Modem malware begins the same way as router malware — it comes into contact with an infected source and becomes infected itself. Though modems are generally stronger than routers or local devices, modem virus infection is on the rise.
Modems have become more complicated over the years — and more vulnerable. Many modern modems offer embedded routers, WiFi access points, telephone adapters, and other points of attack for viruses and malware.
A modem is enticing for hackers because it’s an entry point to a huge number of potential victims. Modems filter all the information you access on your internet, so potentially dangerous traffic will eventually pass through. Use a virus scanner and remover to make sure your devices stay clean.
Check your router for malware
Is your router infected? There are common router virus symptoms you can check for. Then check your router with a dedicated malware scanner.
Malware on a router can go undetected for months if the effects are subtle or attributed to other causes such as a hard drive failing. Check your router for malware attacks every so often, or use antivirus software that can automatically scan your router for malware.
Crashing apps or programs, slow or spotty internet connection, passwords that don’t work, slow computer, fake virus messages or pop-ups and strange browser toolbars are just a few. Some others are redirected internet searches, unfamiliar programs, and missing lock icons in the URL field.
Perform a router virus scan
Lastly, you can use a router checker tool to scan for malware. If the router check finds malware, you can usually quarantine or remove it from your system. Some nasty bugs need stronger tools to remove them.
A good virus removal tool can watch for viruses in real-time and warn you if one comes sniffing around. Avast has a good free one. And new threats constantly emerge, so scan your router for malware periodically.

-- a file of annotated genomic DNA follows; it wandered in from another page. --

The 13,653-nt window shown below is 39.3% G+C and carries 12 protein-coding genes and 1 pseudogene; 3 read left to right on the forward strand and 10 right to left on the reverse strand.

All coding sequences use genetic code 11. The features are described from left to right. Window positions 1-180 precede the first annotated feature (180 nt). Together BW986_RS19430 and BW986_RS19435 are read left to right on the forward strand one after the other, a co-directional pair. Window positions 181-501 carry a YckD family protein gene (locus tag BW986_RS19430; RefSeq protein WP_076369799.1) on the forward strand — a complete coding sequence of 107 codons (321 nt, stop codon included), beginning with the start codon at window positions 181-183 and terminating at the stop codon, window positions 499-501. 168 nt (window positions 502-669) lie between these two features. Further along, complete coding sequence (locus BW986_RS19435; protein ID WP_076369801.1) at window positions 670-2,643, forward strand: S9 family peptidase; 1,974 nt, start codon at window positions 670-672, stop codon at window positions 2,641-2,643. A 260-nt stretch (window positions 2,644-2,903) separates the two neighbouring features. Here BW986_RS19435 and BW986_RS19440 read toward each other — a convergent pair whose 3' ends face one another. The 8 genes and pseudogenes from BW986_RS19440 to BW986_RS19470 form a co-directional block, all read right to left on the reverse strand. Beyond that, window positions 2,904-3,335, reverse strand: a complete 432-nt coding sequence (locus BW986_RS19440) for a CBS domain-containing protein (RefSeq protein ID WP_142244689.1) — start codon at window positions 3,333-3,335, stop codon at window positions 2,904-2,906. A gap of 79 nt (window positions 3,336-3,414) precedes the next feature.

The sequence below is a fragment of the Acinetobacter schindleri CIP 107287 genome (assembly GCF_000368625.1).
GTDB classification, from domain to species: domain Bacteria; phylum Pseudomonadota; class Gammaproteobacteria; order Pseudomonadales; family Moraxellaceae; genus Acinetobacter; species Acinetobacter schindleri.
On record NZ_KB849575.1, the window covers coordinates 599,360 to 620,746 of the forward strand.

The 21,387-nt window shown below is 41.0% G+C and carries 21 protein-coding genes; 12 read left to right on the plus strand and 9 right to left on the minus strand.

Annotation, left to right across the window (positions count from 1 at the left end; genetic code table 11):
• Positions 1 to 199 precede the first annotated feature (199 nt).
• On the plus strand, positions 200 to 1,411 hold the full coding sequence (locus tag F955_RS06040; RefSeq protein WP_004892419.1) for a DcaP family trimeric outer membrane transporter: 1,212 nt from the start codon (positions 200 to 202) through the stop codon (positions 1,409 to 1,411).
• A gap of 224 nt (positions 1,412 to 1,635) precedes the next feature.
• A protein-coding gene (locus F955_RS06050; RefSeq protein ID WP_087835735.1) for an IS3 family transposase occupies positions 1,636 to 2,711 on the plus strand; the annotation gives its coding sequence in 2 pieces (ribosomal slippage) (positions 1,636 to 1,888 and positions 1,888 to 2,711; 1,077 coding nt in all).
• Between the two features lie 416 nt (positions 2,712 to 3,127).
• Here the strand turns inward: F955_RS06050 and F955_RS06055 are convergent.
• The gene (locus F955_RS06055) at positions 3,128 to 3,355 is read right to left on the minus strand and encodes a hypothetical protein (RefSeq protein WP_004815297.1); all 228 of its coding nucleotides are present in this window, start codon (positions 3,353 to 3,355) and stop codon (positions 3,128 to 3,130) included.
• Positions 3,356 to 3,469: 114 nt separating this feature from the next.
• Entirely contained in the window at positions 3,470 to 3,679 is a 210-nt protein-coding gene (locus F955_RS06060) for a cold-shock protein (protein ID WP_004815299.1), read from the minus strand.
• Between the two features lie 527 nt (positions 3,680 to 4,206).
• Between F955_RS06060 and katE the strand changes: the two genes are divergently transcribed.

How to remove a virus from a router
First, you need to reboot your router. Then, try updating your firmware by going to the manufacturer’s website and downloading and installing the latest firmware for your router. If all else fails, you can perform a factory reset. This should wipe out any router viruses.
After updating your firmware or resetting your router, update your router password and get real-time antivirus software to monitor your router for you. That’s the most effective way to remove a virus from a wifi router and keep it out.
Perform a factory reset
Do this by pressing down the reset button on the back of your router with a pin, paper clip, or similar object. For about 30 seconds. Wait for the router to power back on and light up as usual.
Doing a full factory reset wipes all your settings — including passwords, security keys, and forwarded ports — and returns your router to its default factory settings. The current version of your firmware will remain.
After this, you will probably want to update your password and start using antivirus software. This can scan your router for viruses and identify the source of the malware.
And, if you have any questions, please call Corporate Armor at 877-449-0458, or email us with any questions or comments. We have a huge selection of security and networking hardware and software, and 5-star service to go along with it. Thanks for reading!